Group petitions Norfolk Southern to change policy to get Lynx Red Line project back on track
CHARLOTTE, N.C. (WBTV) - A local group in Charlotte is working to put the Lynx Red line back on track.
The original plan called for a passenger train to connect Northern Mecklenburg areas to Uptown.
One idea had the train using the existing railroad owned by Norfolk Southern — but the railroad company says that can’t happen.
Sustain Charlotte started this petition to try and change the prospects. In just a few weeks it gained more than one thousand signatures.
“We can’t fit all those cars on the roads we have,” said Shannon Binns, founder and executive director of Sustain Charlotte.
His groups said Charlotte could increase in populations by 400,000 in 20 years.
And an average of 100 people move here everyday. He said Charlotte is growing and transit needs to be priority for the community to grow well.
A passenger train connecting North Mecklenburg County to Uptown was the solution. The plan was to share Norfolk Southern’s tracks already in an ideal location.
But Norfolk Southern said that couldn’t happen because of an internal policy regarding which kinds of trains can use their tracks.
“This is an opportunity for them to support the community in which they operate but also make some money. They should lease these tracks to CATS and allow people to actually use them,” Binns said.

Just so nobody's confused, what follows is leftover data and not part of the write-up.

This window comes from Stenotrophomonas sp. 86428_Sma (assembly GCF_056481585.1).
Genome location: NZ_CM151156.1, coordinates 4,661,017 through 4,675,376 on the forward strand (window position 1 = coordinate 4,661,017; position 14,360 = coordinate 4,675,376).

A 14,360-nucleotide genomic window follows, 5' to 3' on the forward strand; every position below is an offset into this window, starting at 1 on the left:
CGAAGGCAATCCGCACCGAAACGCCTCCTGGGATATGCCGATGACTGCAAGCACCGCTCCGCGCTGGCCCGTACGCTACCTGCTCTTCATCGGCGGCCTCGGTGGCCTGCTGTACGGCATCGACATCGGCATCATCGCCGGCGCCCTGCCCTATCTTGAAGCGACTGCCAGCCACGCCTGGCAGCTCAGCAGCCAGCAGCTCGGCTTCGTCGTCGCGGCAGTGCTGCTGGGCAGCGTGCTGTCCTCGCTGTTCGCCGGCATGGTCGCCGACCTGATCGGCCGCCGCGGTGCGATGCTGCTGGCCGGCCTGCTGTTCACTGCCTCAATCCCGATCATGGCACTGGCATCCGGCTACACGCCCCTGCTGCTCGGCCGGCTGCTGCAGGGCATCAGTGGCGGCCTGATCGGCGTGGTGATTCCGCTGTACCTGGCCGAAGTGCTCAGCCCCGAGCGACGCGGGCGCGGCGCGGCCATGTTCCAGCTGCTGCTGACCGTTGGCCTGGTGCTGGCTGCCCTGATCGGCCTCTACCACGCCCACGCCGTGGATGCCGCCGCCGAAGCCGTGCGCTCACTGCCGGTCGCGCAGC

But in a statement to WBTV, Norfolk Southern address the petition and said “we do not have any further comment as our stance on the issue has not changed.”
He hopes the petition and sees how many people are in support of the passenger train in these areas will change their minds. He says without it, Charlotte could be dealing with major traffic issues and not enough room to grow.
“I don’t think it will stop growth but it will make living here much more painful,” said Binns.
More than 1,000 people have signed the petition with dozens more signing each hour, like Theresa McDonald.
“We don’t have to travel into the future. We can look at other cities that are further in growth than us who did not invest in public transit. We don’t want to go that route,” McDonald said.
Binns said community leaders and state leaders continue to speak with Norfolk Southern about a possible solution. As those conversations continue, many people hold out hope the red line project isn’t pushed too far off the rails.
“It’s all very disappointing but I feel Norfolk Southern and North Carolina, they have the key to solve this problem,” McDonald said.
The Town of Huntersville recently decided to oppose a proposed transit tax which could help fund the Red Line. Huntersville leaders said residents have paid taxes on the project for far too long without getting anything in return.
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